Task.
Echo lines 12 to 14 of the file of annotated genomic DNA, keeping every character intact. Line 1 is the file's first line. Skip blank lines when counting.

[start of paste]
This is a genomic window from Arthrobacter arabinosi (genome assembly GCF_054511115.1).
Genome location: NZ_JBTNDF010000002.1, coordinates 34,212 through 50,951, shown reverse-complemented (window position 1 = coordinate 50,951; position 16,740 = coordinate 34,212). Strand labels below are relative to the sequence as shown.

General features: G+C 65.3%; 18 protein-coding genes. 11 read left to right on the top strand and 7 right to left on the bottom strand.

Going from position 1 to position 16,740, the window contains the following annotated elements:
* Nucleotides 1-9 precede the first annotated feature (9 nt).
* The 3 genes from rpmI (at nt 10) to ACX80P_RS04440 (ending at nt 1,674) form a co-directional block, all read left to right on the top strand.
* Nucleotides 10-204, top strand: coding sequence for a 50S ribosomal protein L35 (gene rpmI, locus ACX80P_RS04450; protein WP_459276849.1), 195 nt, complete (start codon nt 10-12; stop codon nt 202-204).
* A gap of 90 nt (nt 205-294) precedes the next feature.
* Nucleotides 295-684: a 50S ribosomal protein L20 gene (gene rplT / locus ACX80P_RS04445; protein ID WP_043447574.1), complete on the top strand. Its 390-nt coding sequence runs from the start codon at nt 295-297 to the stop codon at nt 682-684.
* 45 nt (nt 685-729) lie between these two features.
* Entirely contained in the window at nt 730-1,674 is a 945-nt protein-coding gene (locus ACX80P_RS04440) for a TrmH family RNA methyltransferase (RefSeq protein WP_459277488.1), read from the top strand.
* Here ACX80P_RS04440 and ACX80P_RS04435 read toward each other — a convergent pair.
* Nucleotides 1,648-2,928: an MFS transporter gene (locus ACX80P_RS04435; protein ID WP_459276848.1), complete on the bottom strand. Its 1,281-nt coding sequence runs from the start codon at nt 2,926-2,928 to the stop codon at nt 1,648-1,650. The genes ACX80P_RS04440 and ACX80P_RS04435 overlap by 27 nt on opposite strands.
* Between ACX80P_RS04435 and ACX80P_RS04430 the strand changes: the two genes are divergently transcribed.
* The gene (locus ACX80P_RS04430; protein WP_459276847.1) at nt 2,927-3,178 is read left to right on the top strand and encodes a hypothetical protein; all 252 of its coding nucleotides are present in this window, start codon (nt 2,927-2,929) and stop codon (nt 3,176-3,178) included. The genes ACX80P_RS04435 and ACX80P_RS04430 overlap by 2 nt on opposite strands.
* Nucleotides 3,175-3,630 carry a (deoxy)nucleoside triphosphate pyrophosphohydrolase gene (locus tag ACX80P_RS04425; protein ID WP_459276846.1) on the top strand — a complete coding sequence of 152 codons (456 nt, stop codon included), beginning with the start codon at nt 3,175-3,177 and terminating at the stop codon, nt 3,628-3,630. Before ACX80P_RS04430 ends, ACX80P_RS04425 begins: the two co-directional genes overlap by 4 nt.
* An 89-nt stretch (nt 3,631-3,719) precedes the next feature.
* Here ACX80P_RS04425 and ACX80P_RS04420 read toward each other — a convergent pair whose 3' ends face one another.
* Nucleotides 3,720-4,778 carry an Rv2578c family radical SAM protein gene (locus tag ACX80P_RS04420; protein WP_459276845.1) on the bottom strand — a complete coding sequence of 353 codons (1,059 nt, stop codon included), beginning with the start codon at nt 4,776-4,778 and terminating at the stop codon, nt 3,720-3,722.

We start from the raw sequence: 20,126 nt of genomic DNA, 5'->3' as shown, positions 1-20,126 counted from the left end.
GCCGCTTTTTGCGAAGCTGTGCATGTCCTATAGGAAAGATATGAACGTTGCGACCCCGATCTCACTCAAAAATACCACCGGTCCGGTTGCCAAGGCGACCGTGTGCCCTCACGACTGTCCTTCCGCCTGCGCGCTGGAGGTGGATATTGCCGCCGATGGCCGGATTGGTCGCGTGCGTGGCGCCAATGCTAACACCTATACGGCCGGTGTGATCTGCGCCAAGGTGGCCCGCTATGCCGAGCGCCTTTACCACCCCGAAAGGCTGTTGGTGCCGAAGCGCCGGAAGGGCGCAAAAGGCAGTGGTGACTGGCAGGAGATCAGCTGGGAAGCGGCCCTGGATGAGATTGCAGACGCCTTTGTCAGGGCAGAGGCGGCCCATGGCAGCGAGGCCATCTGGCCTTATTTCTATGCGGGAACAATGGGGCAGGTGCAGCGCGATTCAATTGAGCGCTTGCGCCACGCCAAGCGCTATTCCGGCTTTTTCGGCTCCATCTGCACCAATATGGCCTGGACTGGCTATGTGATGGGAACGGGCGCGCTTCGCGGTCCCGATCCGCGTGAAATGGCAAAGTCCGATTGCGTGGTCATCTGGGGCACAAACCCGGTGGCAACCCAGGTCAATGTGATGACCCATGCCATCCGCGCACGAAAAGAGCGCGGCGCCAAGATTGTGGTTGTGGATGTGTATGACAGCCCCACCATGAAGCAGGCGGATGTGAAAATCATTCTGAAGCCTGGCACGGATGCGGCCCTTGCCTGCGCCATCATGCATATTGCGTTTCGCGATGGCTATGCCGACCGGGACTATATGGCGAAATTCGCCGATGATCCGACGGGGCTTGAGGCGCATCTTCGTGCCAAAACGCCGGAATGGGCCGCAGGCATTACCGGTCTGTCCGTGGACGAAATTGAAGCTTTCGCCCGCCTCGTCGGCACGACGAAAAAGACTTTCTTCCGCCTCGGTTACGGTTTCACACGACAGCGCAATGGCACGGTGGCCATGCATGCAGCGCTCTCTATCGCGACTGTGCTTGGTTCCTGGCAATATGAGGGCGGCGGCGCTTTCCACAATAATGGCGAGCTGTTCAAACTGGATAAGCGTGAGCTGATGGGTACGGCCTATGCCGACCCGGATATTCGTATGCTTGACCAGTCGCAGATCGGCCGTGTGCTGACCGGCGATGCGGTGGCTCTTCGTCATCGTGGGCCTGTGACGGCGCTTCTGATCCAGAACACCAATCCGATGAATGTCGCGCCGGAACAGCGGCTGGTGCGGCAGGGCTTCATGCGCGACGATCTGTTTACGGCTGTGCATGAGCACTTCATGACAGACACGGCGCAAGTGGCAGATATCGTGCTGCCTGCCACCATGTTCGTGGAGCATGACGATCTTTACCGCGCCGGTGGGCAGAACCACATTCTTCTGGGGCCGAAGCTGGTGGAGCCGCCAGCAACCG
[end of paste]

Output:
* Here ACX80P_RS04440 and ACX80P_RS04435 read toward each other — a convergent pair.
* Nucleotides 1,648-2,928: an MFS transporter gene (locus ACX80P_RS04435; protein ID WP_459276848.1), complete on the bottom strand. Its 1,281-nt coding sequence runs from the start codon at nt 2,926-2,928 to the stop codon at nt 1,648-1,650. The genes ACX80P_RS04440 and ACX80P_RS04435 overlap by 27 nt on opposite strands.
* Between ACX80P_RS04435 and ACX80P_RS04430 the strand changes: the two genes are divergently transcribed.